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Leo Varadkar: 'I find it difficult to contemplate there being a No vote'

The Taoiseach said opinion polls have been wrong in the past.

TAOISEACH LEO VARADKAR has said he finds “it difficult to contemplate” a No vote being returned in the referendum tomorrow.

Varadkar said people must be prepared for such a result, but said he believes a No vote will send out the wrong message about modern Irish society.

“I find it difficult to contemplate there being a No vote, although we need to be realistic about the possibility of that.

“I think it would send out the wrong message not just to women, but to our society,” he said.

Speaking to the media at Fine Gael’s last referendum event before polling day tomorrow, he said the government is “taking nothing for granted” when it comes to the result.

“We are taking absolutely nothing for granted, opinion polls have been wrong before,” said Varadkar. The only way a Yes vote will be secured is if people get out and vote, said the Taoiseach.

He pointed out that the divorce referendum passed by only 10,000 votes, which was about one ballot paper in every box.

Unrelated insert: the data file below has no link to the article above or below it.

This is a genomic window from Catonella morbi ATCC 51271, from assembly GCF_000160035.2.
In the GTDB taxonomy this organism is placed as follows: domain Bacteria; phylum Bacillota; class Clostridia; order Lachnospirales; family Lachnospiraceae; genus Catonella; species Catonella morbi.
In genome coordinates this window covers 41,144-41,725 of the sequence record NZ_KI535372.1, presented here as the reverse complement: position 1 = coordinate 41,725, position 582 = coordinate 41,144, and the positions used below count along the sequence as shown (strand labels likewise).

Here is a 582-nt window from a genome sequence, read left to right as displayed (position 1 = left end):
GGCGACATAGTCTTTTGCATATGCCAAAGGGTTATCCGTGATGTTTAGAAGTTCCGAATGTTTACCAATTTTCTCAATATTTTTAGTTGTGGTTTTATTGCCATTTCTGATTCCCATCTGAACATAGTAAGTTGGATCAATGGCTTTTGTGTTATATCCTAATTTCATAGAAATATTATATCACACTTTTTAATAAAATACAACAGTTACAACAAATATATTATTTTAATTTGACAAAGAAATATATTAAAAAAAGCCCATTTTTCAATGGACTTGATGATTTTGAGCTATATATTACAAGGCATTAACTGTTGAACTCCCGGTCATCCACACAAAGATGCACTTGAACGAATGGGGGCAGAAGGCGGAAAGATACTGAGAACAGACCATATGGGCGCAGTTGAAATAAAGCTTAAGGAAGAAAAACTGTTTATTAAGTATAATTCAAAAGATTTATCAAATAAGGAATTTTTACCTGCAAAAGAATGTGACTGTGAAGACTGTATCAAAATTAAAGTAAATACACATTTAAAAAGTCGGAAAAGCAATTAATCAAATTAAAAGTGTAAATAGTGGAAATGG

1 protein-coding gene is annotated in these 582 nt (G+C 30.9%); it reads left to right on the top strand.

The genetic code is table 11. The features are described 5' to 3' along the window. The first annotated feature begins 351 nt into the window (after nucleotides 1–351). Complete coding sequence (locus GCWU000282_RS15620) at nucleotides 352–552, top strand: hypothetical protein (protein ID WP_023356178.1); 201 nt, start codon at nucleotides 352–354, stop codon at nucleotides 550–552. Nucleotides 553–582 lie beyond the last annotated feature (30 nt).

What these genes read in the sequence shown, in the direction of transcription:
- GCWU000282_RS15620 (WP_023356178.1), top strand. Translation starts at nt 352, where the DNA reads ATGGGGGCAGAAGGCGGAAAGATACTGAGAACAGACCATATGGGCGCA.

IMG_1420 Fine Gael's Kate O'Connell and Minister Eoghan Murphy campaigning together today for a Yes vote. Source: Christina Finn

During the course of the press conference in Merrion Square today, a pro-life barrister shouted questions at the Taoiseach. The barrister was informed that it was a media-only press conference, however, he persisted with his questioning, stating that he had a right to ask them.

Varadkar said there has been a “legacy of shame” in Ireland for many years, which has resulted in 170,000 women being forced to travel, often in secret, to end their pregnancies. “I hope a Yes vote will take away that stigma,” he said.

If the Yes vote does prevail, the government aims to publish the legislation before the summer recess. Varadkar said it will then go through the Dáil and Seanad in order to have it enacted by the end of the year.

fine gael 549_90545739 Taoiseach Leo Varadkar TD with Pro-choice Activist Ailbhe Smyth, NWCI's Orla O'Connor, and TD Frances Fitzgerald at Merrion Square in Dublin. Source: Sam Boal

He reiterated that his government will not be re-visiting the issue with another referendum, adding that he believes it would be “a long time” before any future government would consider it.

“This is a once in a generation decision for the Irish people,” said the Taoiseach, who encouraged everyone to get out and vote.

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